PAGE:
This post discusses Social Security Disability Benefits for Pulmonary Illness. If you are unable to work due to breathing issues, read on for how Social Security will evaluate your claim for disability.
It should be noted that continued smoking greatly diminishes your chances of being approved for disability benefits for a breathing disorder. Doctors usually advise patients to stop smoking as the first line of treatment for pulmonary illnesses. The most common pulmonary issues I see in my practice are COPD (Chronic Obstructive Pulmonary Disease), asthma and sarcoidosis.
COPD (emphysema and chronic bronchitis) blocks airflow and makes breathing difficult. Common symptoms are shortness of breath, wheezing, chest tightness and chronic cough (Found here). Exacerbation of your symptoms can last for days or months. COPD is usually diagnosed after a spirometry or chest x-ray. Treatment for COPD usually includes bronchodilators, inhaled steroids or oxygen therapy.
The Social Security Administration evaluates COPD under 3.02 Chronic Pulmonary Insufficiency. This listing relies on the results of pulmonary function testing, specifically your FEV1 and FVC. If you know the results of your studies, you can compare them with the chart to see if you meet this listing. Most people are unable to work because of their COPD, but still do not meet this listing.
Asthma is very common in children, but adults can have it too (Found here). The Social Security Administration evaluates asthma under 3.03 Asthma. The first part of this listing actually refers the user to 3.02, which is discussed above. Part B discusses asthma attacks: “occurring at least once every 2 months or at least six times a year. Each in-patient hospitalization for longer than 24 hours for control of asthma counts as two attacks, and an evaluation period of at least 12 consecutive months must be used to determine the frequency of attacks.”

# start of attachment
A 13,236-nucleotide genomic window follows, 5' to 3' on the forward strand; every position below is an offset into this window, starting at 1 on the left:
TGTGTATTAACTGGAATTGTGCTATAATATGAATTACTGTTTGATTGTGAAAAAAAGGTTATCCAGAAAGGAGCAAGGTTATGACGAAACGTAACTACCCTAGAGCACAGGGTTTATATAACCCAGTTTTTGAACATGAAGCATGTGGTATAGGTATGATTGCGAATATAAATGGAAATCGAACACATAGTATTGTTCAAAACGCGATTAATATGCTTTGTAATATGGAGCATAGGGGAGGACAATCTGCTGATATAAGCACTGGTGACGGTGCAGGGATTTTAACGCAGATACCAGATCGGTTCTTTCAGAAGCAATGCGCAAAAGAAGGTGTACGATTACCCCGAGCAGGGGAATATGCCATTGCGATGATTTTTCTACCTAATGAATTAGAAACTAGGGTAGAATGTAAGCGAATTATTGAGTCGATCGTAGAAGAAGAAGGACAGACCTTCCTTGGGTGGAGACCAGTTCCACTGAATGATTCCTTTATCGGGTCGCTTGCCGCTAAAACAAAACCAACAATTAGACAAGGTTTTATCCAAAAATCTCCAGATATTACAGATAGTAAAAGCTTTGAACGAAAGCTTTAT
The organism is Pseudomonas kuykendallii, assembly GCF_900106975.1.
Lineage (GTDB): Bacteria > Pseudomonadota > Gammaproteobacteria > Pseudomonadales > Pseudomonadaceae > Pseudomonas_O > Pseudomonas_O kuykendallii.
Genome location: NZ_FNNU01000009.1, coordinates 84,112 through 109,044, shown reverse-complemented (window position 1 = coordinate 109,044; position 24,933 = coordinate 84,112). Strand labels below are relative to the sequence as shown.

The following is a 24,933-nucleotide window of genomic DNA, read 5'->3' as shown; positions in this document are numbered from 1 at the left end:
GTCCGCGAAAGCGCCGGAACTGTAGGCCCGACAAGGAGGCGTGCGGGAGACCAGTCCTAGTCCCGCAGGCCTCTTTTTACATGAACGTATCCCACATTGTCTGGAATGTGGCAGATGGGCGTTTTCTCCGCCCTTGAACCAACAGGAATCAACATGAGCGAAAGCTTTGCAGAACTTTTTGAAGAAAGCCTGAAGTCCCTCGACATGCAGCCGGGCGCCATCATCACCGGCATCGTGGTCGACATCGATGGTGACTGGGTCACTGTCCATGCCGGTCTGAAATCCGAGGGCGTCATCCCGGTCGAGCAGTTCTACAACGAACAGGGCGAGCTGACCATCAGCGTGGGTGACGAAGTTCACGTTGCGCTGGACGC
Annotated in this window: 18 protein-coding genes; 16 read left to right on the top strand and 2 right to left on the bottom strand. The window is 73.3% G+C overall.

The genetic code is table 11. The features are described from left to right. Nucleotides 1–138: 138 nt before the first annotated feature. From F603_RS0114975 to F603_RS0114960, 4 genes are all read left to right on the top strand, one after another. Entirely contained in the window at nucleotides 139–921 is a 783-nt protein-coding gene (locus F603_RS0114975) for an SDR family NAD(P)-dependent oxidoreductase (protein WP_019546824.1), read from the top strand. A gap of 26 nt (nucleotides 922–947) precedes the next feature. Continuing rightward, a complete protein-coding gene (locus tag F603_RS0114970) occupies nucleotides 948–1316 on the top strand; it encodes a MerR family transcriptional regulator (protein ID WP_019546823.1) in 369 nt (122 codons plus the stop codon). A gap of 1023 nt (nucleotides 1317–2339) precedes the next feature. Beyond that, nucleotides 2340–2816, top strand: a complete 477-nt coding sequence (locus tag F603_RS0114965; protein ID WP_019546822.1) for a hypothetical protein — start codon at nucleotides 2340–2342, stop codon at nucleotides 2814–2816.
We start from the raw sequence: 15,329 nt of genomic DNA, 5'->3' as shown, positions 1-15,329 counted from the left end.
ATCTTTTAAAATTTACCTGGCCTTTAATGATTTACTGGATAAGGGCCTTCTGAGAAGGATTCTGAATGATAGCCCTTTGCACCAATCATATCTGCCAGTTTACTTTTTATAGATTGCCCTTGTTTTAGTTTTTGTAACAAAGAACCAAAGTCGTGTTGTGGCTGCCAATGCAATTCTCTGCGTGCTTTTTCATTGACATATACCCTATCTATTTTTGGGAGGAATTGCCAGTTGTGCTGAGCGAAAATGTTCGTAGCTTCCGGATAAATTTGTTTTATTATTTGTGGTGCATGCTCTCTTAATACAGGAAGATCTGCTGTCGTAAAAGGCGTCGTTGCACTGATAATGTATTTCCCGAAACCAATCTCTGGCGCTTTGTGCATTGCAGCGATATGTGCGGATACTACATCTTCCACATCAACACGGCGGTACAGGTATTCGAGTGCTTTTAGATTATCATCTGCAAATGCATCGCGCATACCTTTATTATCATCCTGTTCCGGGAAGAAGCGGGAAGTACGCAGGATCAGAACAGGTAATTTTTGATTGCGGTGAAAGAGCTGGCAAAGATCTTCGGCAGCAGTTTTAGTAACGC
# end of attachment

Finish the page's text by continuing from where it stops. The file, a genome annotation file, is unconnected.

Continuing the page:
“Sarcoidosis is a disease caused by small areas of inflammation. It can affect any part of the body but is most common in the lungs—called pulmonary sarcoidosis. In pulmonary sarcoidosis, small patches of inflamed cells can appear on the lungs’ small air sacs (alveoli), breathing tubes (bronchioles) or lymph nodes. The lungs can become stiff and may not be able to hold as much air as healthy lungs. In serious cases, sarcoidosis can cause scar tissue in the lungs, which can affect the lungs’ ability to move oxygen into the bloodstream.” Via the American Lung Association. The Social Security Administration also evaluates sarcoidosis under Listing 3.02 (discussed above).
Social Security Disability Benefits for Pulmonary Illness may be difficult to obtain if you continue to smoke. If you have stopped smoking and are following your doctor’s advice but are still unable to work because of your breathing file a claim for disability today. Call the Bishop Law Firm today for a free case evaluation. We want to help!